The Supreme Court just blocked the Trump administration’s proposal to add a citizenship question to the 2020 census. At least for now.
The census — though just a few sheets of paper — matters a lot, particularly for people of color.
I’ll tell you why, taking this as an excuse to use GIFs outside of my group chat.
The census is mandated by Article I, Section 2 of the Constitution. It is (technically) mandatory to fill out, happens every 10 years, and is how we figure out just how many people live in these United States of America.
By now, you’ve probably heard about the Trump Administration’s attempt to add a citizenship question to the 2020 census. This question would ask respondents to identify whether they are a citizen of the United States. …
Voters ages 18–34 will become the single largest voting block in our country as of 2019, yet questions about our role in the midterms are met with a collective shrug. Organizers and teams who I’ve spoken with on the campaign trail recognize that millennials could tip the scales — but most are skeptical about our willingness to do so.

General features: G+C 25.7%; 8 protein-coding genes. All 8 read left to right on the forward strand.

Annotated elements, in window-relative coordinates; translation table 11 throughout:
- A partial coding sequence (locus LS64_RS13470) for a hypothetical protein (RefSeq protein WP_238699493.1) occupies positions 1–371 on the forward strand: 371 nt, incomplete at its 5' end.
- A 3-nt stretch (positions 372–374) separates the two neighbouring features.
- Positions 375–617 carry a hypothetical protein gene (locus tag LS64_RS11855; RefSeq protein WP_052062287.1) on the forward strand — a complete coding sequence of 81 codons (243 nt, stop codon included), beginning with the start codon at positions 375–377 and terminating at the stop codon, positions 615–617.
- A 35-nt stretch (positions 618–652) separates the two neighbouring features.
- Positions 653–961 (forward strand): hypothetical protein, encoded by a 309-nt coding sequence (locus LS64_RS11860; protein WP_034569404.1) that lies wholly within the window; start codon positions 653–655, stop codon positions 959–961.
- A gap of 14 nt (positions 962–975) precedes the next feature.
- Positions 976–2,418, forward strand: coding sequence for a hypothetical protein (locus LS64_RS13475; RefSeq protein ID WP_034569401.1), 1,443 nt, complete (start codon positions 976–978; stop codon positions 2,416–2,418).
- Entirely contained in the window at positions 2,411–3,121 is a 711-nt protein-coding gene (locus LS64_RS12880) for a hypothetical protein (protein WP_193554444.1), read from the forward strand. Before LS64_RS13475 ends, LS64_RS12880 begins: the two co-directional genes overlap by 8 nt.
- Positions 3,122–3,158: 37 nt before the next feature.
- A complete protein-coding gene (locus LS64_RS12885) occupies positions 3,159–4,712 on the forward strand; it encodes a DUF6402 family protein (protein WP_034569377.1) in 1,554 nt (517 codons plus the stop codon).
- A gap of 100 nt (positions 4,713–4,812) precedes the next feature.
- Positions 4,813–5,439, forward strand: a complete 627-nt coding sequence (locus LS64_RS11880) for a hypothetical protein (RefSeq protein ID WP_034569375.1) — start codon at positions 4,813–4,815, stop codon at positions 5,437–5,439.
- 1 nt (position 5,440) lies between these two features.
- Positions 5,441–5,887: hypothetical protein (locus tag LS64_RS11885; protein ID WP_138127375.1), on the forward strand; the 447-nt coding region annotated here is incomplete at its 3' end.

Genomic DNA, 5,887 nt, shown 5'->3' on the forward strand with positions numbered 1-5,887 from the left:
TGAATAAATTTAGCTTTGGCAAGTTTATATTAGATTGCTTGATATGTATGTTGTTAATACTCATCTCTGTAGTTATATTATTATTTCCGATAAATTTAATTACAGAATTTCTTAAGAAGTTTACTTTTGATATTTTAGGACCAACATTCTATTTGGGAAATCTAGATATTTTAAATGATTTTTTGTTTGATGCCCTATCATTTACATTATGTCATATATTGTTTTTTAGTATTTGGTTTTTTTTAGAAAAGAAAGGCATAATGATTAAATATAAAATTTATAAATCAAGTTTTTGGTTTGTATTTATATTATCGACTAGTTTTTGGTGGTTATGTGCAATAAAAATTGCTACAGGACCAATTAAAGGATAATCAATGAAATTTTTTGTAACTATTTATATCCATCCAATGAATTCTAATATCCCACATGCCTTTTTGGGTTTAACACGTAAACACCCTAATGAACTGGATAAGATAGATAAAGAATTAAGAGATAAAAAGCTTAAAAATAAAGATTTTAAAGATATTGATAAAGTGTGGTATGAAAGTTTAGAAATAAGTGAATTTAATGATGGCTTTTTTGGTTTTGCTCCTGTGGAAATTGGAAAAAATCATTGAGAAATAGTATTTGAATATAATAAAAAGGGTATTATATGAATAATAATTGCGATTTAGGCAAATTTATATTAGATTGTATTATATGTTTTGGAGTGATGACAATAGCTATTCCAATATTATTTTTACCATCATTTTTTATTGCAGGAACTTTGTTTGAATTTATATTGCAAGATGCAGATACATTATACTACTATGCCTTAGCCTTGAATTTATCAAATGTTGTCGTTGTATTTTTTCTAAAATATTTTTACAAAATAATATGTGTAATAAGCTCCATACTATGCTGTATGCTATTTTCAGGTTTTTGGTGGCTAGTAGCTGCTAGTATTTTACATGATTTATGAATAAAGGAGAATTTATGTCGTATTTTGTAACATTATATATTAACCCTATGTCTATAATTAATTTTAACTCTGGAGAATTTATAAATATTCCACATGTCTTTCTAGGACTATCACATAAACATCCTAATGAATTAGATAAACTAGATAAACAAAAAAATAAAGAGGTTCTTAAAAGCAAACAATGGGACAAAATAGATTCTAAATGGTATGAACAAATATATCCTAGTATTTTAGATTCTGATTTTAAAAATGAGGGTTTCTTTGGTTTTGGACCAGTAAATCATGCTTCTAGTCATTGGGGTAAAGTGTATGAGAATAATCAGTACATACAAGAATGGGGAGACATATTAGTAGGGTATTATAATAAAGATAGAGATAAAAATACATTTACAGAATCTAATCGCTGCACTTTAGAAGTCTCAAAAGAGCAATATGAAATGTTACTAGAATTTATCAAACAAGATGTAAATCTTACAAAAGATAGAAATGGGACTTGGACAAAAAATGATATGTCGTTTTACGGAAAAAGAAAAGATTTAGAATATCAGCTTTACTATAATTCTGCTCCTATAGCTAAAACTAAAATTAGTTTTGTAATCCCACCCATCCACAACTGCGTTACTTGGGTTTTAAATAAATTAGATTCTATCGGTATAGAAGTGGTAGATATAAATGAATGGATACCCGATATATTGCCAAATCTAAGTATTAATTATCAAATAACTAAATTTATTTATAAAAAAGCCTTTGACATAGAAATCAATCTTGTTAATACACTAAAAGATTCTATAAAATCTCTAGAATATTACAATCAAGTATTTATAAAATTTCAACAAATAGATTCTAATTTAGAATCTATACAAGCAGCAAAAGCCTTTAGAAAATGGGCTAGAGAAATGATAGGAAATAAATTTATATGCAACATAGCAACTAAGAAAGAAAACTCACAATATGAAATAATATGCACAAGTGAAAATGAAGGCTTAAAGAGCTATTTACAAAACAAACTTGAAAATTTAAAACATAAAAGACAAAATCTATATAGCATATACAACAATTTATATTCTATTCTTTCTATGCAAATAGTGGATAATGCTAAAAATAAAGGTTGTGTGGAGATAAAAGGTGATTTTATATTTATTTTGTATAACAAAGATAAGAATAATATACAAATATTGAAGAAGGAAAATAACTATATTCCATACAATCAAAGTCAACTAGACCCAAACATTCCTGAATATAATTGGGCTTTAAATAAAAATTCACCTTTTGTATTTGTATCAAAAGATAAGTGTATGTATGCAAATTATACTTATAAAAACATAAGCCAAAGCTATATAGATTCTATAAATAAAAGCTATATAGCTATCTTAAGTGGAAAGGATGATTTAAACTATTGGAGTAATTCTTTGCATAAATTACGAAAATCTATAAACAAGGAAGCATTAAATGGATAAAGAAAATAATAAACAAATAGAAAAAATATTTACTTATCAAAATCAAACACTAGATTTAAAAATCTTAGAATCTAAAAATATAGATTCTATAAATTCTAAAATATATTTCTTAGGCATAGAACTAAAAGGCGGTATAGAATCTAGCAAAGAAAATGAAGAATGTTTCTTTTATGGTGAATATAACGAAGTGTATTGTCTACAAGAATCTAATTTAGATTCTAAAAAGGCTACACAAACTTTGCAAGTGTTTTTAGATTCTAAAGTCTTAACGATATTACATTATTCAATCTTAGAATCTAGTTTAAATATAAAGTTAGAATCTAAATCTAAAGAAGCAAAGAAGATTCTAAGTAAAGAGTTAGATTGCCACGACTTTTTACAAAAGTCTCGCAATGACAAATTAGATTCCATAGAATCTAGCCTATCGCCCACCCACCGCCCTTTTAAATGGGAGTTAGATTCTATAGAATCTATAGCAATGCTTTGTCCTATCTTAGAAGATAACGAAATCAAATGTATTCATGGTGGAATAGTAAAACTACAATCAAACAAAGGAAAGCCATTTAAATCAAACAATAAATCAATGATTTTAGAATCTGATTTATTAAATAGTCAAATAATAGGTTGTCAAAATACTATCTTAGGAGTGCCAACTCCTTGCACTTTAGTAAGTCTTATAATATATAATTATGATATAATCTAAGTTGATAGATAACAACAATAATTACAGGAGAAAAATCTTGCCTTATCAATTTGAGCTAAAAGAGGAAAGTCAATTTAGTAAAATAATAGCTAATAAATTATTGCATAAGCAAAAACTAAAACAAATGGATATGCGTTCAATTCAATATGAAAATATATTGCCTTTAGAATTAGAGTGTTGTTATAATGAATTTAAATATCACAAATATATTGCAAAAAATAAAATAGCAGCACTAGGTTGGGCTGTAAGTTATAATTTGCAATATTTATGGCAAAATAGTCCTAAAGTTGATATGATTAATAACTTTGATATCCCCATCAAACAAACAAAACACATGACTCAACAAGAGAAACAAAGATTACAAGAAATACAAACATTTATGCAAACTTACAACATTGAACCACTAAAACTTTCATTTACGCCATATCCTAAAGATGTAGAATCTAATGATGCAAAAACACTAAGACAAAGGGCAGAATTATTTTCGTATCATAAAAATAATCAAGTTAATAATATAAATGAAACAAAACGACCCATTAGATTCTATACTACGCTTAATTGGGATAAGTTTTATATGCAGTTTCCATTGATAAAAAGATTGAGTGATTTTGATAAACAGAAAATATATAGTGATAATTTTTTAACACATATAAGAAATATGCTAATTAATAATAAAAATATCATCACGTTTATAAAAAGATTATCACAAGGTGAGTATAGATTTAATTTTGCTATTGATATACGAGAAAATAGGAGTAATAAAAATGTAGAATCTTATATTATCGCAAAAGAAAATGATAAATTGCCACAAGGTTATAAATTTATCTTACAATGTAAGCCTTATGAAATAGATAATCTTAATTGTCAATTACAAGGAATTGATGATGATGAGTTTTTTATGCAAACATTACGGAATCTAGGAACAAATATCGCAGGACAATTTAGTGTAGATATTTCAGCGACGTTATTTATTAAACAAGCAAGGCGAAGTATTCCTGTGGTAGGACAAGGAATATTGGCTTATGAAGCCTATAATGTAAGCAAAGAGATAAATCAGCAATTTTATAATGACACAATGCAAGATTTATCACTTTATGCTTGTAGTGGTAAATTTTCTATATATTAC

Honestly, that’s fair.
Why? Because young people never show up. In 2014, a mere 20% (or 1 in 5) millennials ages 18 to 29 went to the polls.
Since our voting records are public, I might as well tell you — I didn’t vote in the last midterms. Four years ago, there was widespread apathy towards mobilizing for midterm elections. And I, like the majority of my peers, didn’t see the value of voting at the non-presidential level. …
I was skeptical of Paris. Something about Europe — maybe it’s the colonialism? — can rub me the wrong way. It’s romanticized. People often say, “I want to travel the world!”
When I ask, “Where do you want to go?”
They’re quick to say, “Hmm, all over! You know, Italy, U.K., France — Europe!”
Paris surprised me though. The place, the city, is beautiful. Perfect? No. As with any city, there are plenty of areas to improve (cc: racial tension, divisive elections, national security, lack of soy milk). I’m no architect, but there is something about the physical layout of the city that is awfully romantic — maybe it’s the old architecture, the historic buildings with detail down to the doorknobs, the streets downtown religiously swept and cleaned, the outdoor cafe seating and endless supply of carbs. …